While the entire U.S., and indeed much of the world, was glued to television sets watching a massive manhunt for one of the alleged Boston Marathon bombers, the Boy Scouts of America thought it would be the perfect time to announce that they will finally be taking a long-delayed vote at a national meeting on May 20 about whether to overturn their controversial policy banning homosexuals from scouting.
In p.r. parlance, this is called “burying the news.” It works like this: when an organization doesn’t want an announcement to get attention then they release the information on a busy news day, or a Friday, or in this case, both. The thinking is that more pressing news will overshadow the story; that the shift between weekday and weekend staffs at news organizations will help it “get lost in the shuffle”; and that by the time Monday rolls around, more current events will have overshadowed the announcement, essentially making it “old news.”
As a veteran media-relations counselor, I have executed this strategy myself. And depending on what is being announced, it can work. But in this case, it not only has no chance for success, it’s almost guaranteed to anger both the media and the interested parties and cast the Boy Scouts in a more negative lights. The end result is that not only is the issue not buried, it gets even more attention.
It’s not surprising that the Boy Scouts used such a misguided tactic. They have handled the public aspects of this issue badly ever since it first became a topic of discussion in the early 1980s. As recently as January, they announced that they would be voting on a resolution at a national executive meeting, only to contradict themselves by later announcing that the issue “needed more study.”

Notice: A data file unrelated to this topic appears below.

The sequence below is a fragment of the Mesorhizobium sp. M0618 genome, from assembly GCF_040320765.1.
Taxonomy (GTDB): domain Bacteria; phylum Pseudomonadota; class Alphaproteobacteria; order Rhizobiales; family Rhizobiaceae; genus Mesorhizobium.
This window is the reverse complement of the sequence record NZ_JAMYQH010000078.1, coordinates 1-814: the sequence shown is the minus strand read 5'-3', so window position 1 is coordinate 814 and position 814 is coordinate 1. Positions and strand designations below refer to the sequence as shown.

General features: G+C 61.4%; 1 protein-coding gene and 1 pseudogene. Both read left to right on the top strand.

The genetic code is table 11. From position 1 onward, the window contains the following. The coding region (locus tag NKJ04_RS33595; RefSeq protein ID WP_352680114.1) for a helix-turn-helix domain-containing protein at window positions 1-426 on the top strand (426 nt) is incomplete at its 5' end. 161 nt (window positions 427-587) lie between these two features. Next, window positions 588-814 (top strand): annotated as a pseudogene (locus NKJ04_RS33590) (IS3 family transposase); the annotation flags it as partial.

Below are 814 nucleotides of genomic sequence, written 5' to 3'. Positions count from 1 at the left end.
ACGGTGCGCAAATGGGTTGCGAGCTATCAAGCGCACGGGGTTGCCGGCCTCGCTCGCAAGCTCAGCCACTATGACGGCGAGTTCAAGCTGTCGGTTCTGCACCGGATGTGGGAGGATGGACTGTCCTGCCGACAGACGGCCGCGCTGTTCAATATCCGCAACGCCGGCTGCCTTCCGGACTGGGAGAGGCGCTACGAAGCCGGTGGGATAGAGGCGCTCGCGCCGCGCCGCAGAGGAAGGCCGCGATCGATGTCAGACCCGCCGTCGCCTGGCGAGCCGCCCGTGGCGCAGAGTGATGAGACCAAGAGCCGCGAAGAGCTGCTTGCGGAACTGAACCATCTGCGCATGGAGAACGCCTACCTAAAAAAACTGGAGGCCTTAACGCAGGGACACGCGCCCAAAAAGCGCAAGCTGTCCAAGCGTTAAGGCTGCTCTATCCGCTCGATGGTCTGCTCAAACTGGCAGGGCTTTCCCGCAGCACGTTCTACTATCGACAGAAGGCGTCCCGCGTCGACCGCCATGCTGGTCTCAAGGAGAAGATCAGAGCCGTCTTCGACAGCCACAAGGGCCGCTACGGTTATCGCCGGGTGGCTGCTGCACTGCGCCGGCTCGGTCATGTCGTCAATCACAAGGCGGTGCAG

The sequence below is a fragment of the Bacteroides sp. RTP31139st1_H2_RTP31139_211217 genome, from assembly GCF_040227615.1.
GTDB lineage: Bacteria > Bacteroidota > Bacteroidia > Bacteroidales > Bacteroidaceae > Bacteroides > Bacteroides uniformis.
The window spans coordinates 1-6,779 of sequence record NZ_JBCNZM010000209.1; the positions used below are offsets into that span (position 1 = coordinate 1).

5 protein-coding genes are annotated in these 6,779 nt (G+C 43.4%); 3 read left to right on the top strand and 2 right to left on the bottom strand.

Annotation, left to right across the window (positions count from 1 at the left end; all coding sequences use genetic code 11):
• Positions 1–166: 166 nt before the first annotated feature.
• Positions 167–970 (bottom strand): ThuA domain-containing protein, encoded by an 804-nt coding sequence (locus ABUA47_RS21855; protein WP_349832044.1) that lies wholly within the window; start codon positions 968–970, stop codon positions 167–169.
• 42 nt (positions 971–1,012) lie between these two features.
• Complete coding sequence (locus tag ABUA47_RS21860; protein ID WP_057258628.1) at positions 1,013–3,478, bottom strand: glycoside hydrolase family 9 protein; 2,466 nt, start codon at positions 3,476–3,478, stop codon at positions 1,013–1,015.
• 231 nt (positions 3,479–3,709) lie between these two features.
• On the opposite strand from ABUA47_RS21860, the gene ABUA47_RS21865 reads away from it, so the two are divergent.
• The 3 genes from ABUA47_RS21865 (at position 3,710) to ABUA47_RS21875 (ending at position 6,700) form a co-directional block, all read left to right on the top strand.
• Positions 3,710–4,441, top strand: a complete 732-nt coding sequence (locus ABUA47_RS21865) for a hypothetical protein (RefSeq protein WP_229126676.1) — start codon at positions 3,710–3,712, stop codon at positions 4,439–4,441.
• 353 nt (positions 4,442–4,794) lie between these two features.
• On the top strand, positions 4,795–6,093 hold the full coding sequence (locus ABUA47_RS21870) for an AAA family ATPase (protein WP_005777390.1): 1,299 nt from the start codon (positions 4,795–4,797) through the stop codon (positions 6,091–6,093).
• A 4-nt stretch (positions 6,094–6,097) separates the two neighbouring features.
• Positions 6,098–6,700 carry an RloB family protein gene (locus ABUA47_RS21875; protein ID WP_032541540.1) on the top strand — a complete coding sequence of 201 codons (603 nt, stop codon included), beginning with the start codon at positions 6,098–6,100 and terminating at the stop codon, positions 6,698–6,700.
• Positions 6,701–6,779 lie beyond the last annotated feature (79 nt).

Not only that, but the compromise that will be voted on in May is sure to appease no one: it allows gay scouts but not gay or lesbian leaders. This calls to attention the sexual orientation of what is essentially a membership of underage boys while at the same time reinforcing the scientifically incorrect and blatantly homophobic stereotype of adult gays and lesbian as pedophiliac predators.
I understand why the Scouts would prefer that this issue simply go away, but that’s not going to happen. The fight for gay and lesbian rights is arguably the civil rights battle of our time. Moreover, the Boy Scouts is running a grave risk of permanently damaging its reputation not only with p.r. blunders but also by being “on the wrong side of history.” If I were advising the Scouts in this situation, I would point out the following:
1. No decision you make is going to please everyone. This issue is too polarizing, beliefs are too strongly held, and you will likely lose members whatever you decide.
2. We live in a transparent world. Every discussion, every meeting, every e-mail and every vote is a public moment. If the head of the CIA can’t keep his e-mails private, you don’t have a chance.
3. Both presidential candidates opposed this ban, nearly 60% of the country supports gay marriage, and the opposition is literally dying off as younger people support gay rights by an even larger margin than do the elderly.
4. Diversity will not weaken the scouting mission, as has been shown in business, politics and even the military. The Scouts will end up stronger, more impassioned and more unified as a result of tolerance and inclusion.
But this is not a marketing issue. It is a moral issue, and the right decision should be strikingly clear.